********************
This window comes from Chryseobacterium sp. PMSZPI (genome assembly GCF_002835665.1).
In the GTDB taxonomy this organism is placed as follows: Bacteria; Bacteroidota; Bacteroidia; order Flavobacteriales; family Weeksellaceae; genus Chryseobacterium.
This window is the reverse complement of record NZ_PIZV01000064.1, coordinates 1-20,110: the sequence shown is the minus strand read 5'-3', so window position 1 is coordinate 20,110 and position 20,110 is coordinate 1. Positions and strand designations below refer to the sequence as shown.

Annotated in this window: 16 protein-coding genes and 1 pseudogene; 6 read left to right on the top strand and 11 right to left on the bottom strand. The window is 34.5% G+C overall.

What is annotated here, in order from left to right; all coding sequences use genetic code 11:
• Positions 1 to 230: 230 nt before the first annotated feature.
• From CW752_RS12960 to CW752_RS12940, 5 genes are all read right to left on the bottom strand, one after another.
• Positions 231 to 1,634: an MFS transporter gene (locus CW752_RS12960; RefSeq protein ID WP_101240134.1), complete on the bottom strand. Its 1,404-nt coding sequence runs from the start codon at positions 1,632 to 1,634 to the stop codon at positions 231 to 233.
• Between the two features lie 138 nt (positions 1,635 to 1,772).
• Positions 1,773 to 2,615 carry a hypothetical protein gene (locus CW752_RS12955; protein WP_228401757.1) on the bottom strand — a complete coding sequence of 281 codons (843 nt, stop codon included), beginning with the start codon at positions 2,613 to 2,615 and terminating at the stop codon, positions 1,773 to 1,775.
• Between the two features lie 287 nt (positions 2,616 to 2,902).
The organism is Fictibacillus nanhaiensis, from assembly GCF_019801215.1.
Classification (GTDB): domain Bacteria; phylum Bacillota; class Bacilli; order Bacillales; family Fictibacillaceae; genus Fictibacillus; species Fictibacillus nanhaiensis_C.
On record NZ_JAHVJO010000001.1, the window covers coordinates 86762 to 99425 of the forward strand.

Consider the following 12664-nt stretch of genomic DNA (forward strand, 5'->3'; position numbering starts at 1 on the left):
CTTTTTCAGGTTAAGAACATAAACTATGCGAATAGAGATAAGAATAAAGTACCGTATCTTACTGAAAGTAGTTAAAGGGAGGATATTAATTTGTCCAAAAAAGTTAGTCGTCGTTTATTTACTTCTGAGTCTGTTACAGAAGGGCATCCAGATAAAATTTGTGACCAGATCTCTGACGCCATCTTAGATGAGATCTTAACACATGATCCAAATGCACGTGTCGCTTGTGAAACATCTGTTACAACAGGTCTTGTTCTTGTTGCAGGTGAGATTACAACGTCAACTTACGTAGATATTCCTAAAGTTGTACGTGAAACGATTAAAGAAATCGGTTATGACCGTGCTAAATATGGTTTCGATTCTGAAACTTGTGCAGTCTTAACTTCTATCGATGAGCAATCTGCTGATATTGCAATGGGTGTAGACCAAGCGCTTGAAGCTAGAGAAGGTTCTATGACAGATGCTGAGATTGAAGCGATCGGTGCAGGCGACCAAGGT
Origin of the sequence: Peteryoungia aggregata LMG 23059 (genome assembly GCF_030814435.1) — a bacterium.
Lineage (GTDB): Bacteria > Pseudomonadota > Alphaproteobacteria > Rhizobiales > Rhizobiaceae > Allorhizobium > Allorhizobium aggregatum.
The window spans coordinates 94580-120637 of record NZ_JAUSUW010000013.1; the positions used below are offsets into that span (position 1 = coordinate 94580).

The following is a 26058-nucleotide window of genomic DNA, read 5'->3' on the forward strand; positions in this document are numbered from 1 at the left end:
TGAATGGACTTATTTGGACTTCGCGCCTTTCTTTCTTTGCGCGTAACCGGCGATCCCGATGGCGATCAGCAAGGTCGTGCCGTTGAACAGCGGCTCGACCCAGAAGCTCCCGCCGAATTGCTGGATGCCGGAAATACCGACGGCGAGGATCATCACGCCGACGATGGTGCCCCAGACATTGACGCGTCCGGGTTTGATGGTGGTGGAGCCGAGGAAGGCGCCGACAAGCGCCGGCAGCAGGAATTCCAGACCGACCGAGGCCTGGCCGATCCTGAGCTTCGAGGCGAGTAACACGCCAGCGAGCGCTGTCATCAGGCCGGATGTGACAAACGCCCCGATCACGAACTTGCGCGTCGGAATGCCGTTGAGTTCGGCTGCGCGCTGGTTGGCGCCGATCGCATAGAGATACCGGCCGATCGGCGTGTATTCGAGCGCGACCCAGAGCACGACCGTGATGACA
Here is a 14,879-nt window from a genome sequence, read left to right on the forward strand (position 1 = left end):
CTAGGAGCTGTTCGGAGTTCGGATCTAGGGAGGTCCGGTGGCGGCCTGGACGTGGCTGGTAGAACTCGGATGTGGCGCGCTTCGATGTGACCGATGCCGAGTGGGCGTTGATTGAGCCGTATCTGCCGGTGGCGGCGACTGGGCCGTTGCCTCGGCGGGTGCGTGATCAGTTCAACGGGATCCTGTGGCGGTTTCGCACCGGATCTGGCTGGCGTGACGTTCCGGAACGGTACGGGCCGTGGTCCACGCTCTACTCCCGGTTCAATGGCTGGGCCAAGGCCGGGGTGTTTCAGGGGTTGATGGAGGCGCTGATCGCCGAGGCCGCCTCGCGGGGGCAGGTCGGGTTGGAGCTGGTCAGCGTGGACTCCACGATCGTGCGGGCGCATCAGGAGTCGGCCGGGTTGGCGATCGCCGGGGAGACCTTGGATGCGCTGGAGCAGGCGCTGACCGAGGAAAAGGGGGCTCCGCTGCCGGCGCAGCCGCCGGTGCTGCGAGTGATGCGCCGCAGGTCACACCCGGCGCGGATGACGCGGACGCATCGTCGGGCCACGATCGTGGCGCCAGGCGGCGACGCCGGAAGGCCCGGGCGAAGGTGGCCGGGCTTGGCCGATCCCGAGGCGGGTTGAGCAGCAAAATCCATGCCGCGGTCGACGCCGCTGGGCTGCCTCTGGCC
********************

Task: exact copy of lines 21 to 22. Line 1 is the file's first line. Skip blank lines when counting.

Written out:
TGAATGGACTTATTTGGACTTCGCGCCTTTCTTTCTTTGCGCGTAACCGGCGATCCCGATGGCGATCAGCAAGGTCGTGCCGTTGAACAGCGGCTCGACCCAGAAGCTCCCGCCGAATTGCTGGATGCCGGAAATACCGACGGCGAGGATCATCACGCCGACGATGGTGCCCCAGACATTGACGCGTCCGGGTTTGATGGTGGTGGAGCCGAGGAAGGCGCCGACAAGCGCCGGCAGCAGGAATTCCAGACCGACCGAGGCCTGGCCGATCCTGAGCTTCGAGGCGAGTAACACGCCAGCGAGCGCTGTCATCAGGCCGGATGTGACAAACGCCCCGATCACGAACTTGCGCGTCGGAATGCCGTTGAGTTCGGCTGCGCGCTGGTTGGCGCCGATCGCATAGAGATACCGGCCGATCGGCGTGTATTCGAGCGCGACCCAGAGCACGACCGTGATGACA
Here is a 14,879-nt window from a genome sequence, read left to right on the forward strand (position 1 = left end):